Tables 3, 4 and 5 show the estimated parameters from the EUT, RDU and mixture models when we assume Fechner error (with Probit and Logit link, respectively), contextual utility (with Probit and Logit link, respectively) or the Luce error (Strict utility). First compare the conceptual models, EUT and RDU, under the assumption of a Fehcner error specification without accounting for contextual utility (Table 3). Results show that subjects are on average risk averse (estimates of span between 0.638 to 0.682) and that the introduction of probability weighting does not have a significant effect on risk aversion. This is mainly because the estimate for in the probability weighting function of the RDU model is very close to 1. In fact, Wald tests of do not reject the null at the 5% level (shown at the lower panel of Table 3). Second, results between the probit and logit link in Table 3 are roughly the same. This is not surprising; it is pretty well known [33, for instance] that estimated parameters from a probit and a logit model differ up to a scale. As a practical note, one can use this result to check for convergence problems. If the Probit and Logit link produce strikingly different solutions, this is evidence that local maxima have been found. Note, that this equivalence between estimated parameters doesn't have to apply for mixture specifications since the estimated mixture probabilities in equation (12) are not included in the Probit or Logit link. Thus, in the context of EUT and RDU with a Fechner error, the choice between a Probit or a Logit link does not seem to have a substantive effect on implied risk preferences.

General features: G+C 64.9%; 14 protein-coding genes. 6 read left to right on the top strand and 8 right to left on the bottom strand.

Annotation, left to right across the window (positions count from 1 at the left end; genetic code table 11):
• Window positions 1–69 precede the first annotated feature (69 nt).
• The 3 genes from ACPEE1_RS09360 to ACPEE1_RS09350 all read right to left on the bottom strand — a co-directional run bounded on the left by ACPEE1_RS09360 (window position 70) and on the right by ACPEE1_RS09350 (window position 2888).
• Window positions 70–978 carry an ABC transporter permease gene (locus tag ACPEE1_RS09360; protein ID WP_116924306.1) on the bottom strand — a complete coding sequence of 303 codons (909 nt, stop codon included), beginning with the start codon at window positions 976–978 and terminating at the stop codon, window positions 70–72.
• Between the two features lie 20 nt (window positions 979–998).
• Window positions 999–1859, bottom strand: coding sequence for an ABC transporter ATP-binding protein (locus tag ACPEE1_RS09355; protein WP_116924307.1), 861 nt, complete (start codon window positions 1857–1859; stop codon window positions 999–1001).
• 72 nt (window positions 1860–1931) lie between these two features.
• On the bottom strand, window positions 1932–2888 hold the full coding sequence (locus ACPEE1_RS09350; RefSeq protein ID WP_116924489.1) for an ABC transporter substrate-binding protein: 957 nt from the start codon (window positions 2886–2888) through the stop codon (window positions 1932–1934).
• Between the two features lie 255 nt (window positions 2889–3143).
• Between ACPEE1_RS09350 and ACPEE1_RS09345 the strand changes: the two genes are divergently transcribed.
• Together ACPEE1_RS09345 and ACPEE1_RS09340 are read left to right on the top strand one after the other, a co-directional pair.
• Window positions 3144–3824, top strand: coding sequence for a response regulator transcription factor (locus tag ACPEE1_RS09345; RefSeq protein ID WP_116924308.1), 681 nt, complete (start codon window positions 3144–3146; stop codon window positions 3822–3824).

When we consider the mixture model for the Fechner error story, dramatically shifts in implied risk preferences occur. First note, that the probit and logit link produce similar results. With respect to the mixture probabilities and , we find that roughly 14% and 12% of choices are explained by EUT (86% and 88% by RDU) in the probit and logit link, respectively. In addition, the estimated risk aversion coefficients imply risk loving preferences for EUT and risk aversion for RDU. Clearly, the results regarding underlying risk preferences are highly sensitivity to assumptions about heterogeneity of preference functionals.
Now we turn to the impact of contextual utility. The EUT model is least affected by the introduction of contextual utility in both the Probit and the Logit link. Although, the RRA coefficient estimates are lower in magnitude as compared to the non-contextual utility specifications (compare for example, the 0.58 estimate from Table 3 with 0.68 from Table 4 for the Probit link), the estimates still imply significant risk aversion. The most significant effects are found in the RDU specifications. RRA coefficients span around zero, implying risk neutrality, while is estimated to have an unusually large value of 3. While large, this particular value for , is not totally unrealistic, and Figure 2 shows it implies significant under-weighting for all probabilities. In fact, it implies that subjects totally ignore choices with probabilities lower than 0.2. The most commonly observed values for , e.g. when , also imply under-weighting for probabilities larger than 0.35.